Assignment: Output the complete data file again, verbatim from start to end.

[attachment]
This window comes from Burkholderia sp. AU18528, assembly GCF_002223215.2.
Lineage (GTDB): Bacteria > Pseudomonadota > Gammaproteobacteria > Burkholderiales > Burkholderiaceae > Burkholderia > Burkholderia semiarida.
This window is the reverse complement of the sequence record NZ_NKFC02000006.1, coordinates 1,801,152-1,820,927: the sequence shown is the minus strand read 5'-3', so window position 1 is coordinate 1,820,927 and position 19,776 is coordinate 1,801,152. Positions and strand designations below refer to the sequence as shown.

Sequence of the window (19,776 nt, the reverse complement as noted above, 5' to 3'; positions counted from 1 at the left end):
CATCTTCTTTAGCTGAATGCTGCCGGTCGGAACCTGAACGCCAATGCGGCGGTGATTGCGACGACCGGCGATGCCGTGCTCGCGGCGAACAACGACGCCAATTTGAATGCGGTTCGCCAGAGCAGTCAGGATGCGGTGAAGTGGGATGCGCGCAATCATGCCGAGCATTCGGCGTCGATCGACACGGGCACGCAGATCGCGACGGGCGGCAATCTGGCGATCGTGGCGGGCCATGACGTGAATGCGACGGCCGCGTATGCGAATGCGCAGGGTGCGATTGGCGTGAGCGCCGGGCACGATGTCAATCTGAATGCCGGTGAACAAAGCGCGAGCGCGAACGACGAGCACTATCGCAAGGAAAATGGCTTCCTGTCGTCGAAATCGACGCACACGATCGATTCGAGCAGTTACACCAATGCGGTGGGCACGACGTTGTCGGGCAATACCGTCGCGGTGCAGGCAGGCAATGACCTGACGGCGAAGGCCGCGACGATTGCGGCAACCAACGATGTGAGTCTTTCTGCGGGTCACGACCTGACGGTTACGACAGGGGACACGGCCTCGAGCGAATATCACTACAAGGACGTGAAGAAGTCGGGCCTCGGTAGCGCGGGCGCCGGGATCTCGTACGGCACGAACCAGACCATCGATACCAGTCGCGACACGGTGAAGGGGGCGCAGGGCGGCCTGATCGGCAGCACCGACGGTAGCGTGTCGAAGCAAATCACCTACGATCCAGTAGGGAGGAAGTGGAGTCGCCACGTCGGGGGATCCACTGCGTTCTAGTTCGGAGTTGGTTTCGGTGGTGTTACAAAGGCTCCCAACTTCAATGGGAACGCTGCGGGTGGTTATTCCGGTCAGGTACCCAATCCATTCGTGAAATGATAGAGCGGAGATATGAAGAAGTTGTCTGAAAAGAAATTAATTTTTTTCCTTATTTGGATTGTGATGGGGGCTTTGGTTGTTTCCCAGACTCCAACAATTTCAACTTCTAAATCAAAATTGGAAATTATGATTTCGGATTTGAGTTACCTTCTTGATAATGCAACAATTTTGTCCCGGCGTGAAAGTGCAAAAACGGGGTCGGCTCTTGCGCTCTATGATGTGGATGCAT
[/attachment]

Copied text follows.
This window comes from Burkholderia sp. AU18528, assembly GCF_002223215.2.
Lineage (GTDB): Bacteria > Pseudomonadota > Gammaproteobacteria > Burkholderiales > Burkholderiaceae > Burkholderia > Burkholderia semiarida.
This window is the reverse complement of the sequence record NZ_NKFC02000006.1, coordinates 1,801,152-1,820,927: the sequence shown is the minus strand read 5'-3', so window position 1 is coordinate 1,820,927 and position 19,776 is coordinate 1,801,152. Positions and strand designations below refer to the sequence as shown.

Sequence of the window (19,776 nt, the reverse complement as noted above, 5' to 3'; positions counted from 1 at the left end):
CATCTTCTTTAGCTGAATGCTGCCGGTCGGAACCTGAACGCCAATGCGGCGGTGATTGCGACGACCGGCGATGCCGTGCTCGCGGCGAACAACGACGCCAATTTGAATGCGGTTCGCCAGAGCAGTCAGGATGCGGTGAAGTGGGATGCGCGCAATCATGCCGAGCATTCGGCGTCGATCGACACGGGCACGCAGATCGCGACGGGCGGCAATCTGGCGATCGTGGCGGGCCATGACGTGAATGCGACGGCCGCGTATGCGAATGCGCAGGGTGCGATTGGCGTGAGCGCCGGGCACGATGTCAATCTGAATGCCGGTGAACAAAGCGCGAGCGCGAACGACGAGCACTATCGCAAGGAAAATGGCTTCCTGTCGTCGAAATCGACGCACACGATCGATTCGAGCAGTTACACCAATGCGGTGGGCACGACGTTGTCGGGCAATACCGTCGCGGTGCAGGCAGGCAATGACCTGACGGCGAAGGCCGCGACGATTGCGGCAACCAACGATGTGAGTCTTTCTGCGGGTCACGACCTGACGGTTACGACAGGGGACACGGCCTCGAGCGAATATCACTACAAGGACGTGAAGAAGTCGGGCCTCGGTAGCGCGGGCGCCGGGATCTCGTACGGCACGAACCAGACCATCGATACCAGTCGCGACACGGTGAAGGGGGCGCAGGGCGGCCTGATCGGCAGCACCGACGGTAGCGTGTCGAAGCAAATCACCTACGATCCAGTAGGGAGGAAGTGGAGTCGCCACGTCGGGGGATCCACTGCGTTCTAGTTCGGAGTTGGTTTCGGTGGTGTTACAAAGGCTCCCAACTTCAATGGGAACGCTGCGGGTGGTTATTCCGGTCAGGTACCCAATCCATTCGTGAAATGATAGAGCGGAGATATGAAGAAGTTGTCTGAAAAGAAATTAATTTTTTTCCTTATTTGGATTGTGATGGGGGCTTTGGTTGTTTCCCAGACTCCAACAATTTCAACTTCTAAATCAAAATTGGAAATTATGATTTCGGATTTGAGTTACCTTCTTGATAATGCAACAATTTTGTCCCGGCGTGAAAGTGCAAAAACGGGGTCGGCTCTTGCGCTCTATGATGTGGATGCAT